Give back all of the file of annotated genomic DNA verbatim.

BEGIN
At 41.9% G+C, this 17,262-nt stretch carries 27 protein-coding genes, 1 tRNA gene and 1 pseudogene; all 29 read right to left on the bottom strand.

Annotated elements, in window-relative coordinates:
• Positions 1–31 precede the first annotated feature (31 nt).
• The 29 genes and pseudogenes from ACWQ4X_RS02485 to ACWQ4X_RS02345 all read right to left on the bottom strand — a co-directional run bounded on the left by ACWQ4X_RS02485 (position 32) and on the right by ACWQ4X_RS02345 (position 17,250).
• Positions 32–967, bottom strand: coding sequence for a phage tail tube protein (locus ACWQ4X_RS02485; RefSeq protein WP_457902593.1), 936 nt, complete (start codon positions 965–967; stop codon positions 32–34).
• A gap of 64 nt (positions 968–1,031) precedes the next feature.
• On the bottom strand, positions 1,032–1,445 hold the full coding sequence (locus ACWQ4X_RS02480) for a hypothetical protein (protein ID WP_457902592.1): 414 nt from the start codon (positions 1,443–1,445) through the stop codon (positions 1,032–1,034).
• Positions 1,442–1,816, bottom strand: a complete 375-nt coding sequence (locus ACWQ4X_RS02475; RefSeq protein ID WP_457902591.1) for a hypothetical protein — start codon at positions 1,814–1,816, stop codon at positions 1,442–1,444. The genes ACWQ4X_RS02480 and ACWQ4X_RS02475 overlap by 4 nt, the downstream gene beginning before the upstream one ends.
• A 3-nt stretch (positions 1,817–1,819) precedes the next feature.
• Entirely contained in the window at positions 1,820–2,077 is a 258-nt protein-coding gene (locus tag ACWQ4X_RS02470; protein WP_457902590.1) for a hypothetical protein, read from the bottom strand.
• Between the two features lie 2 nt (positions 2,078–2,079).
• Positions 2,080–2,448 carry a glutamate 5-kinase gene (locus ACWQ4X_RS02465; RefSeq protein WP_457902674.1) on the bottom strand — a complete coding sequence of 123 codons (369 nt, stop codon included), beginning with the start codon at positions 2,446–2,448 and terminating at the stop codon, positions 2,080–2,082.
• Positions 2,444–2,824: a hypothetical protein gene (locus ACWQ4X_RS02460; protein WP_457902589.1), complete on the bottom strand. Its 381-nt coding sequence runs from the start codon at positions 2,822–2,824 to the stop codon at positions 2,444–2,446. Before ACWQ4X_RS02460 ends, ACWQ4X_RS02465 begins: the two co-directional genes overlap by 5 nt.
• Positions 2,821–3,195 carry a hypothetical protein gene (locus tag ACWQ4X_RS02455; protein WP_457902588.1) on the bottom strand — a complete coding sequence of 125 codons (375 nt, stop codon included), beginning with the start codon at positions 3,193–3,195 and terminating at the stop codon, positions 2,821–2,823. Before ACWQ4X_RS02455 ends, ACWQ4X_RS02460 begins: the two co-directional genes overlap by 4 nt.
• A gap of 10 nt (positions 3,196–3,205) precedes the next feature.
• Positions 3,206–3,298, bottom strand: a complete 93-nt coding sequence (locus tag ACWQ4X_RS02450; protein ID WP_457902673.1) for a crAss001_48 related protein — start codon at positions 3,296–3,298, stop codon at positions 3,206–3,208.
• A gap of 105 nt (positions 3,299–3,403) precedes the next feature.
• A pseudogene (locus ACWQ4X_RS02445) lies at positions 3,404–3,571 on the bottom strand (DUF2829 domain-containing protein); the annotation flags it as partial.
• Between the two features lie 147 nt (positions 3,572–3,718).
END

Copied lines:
At 41.9% G+C, this 17,262-nt stretch carries 27 protein-coding genes, 1 tRNA gene and 1 pseudogene; all 29 read right to left on the bottom strand.

Annotated elements, in window-relative coordinates:
• Positions 1–31 precede the first annotated feature (31 nt).
• The 29 genes and pseudogenes from ACWQ4X_RS02485 to ACWQ4X_RS02345 all read right to left on the bottom strand — a co-directional run bounded on the left by ACWQ4X_RS02485 (position 32) and on the right by ACWQ4X_RS02345 (position 17,250).
• Positions 32–967, bottom strand: coding sequence for a phage tail tube protein (locus ACWQ4X_RS02485; RefSeq protein WP_457902593.1), 936 nt, complete (start codon positions 965–967; stop codon positions 32–34).
• A gap of 64 nt (positions 968–1,031) precedes the next feature.
• On the bottom strand, positions 1,032–1,445 hold the full coding sequence (locus ACWQ4X_RS02480) for a hypothetical protein (protein ID WP_457902592.1): 414 nt from the start codon (positions 1,443–1,445) through the stop codon (positions 1,032–1,034).
• Positions 1,442–1,816, bottom strand: a complete 375-nt coding sequence (locus ACWQ4X_RS02475; RefSeq protein ID WP_457902591.1) for a hypothetical protein — start codon at positions 1,814–1,816, stop codon at positions 1,442–1,444. The genes ACWQ4X_RS02480 and ACWQ4X_RS02475 overlap by 4 nt, the downstream gene beginning before the upstream one ends.
• A 3-nt stretch (positions 1,817–1,819) precedes the next feature.
• Entirely contained in the window at positions 1,820–2,077 is a 258-nt protein-coding gene (locus tag ACWQ4X_RS02470; protein WP_457902590.1) for a hypothetical protein, read from the bottom strand.
• Between the two features lie 2 nt (positions 2,078–2,079).
• Positions 2,080–2,448 carry a glutamate 5-kinase gene (locus ACWQ4X_RS02465; RefSeq protein WP_457902674.1) on the bottom strand — a complete coding sequence of 123 codons (369 nt, stop codon included), beginning with the start codon at positions 2,446–2,448 and terminating at the stop codon, positions 2,080–2,082.
• Positions 2,444–2,824: a hypothetical protein gene (locus ACWQ4X_RS02460; protein WP_457902589.1), complete on the bottom strand. Its 381-nt coding sequence runs from the start codon at positions 2,822–2,824 to the stop codon at positions 2,444–2,446. Before ACWQ4X_RS02460 ends, ACWQ4X_RS02465 begins: the two co-directional genes overlap by 5 nt.
• Positions 2,821–3,195 carry a hypothetical protein gene (locus tag ACWQ4X_RS02455; protein WP_457902588.1) on the bottom strand — a complete coding sequence of 125 codons (375 nt, stop codon included), beginning with the start codon at positions 3,193–3,195 and terminating at the stop codon, positions 2,821–2,823. Before ACWQ4X_RS02455 ends, ACWQ4X_RS02460 begins: the two co-directional genes overlap by 4 nt.
• A gap of 10 nt (positions 3,196–3,205) precedes the next feature.
• Positions 3,206–3,298, bottom strand: a complete 93-nt coding sequence (locus tag ACWQ4X_RS02450; protein ID WP_457902673.1) for a crAss001_48 related protein — start codon at positions 3,296–3,298, stop codon at positions 3,206–3,208.
• A gap of 105 nt (positions 3,299–3,403) precedes the next feature.
• A pseudogene (locus ACWQ4X_RS02445) lies at positions 3,404–3,571 on the bottom strand (DUF2829 domain-containing protein); the annotation flags it as partial.
• Between the two features lie 147 nt (positions 3,572–3,718).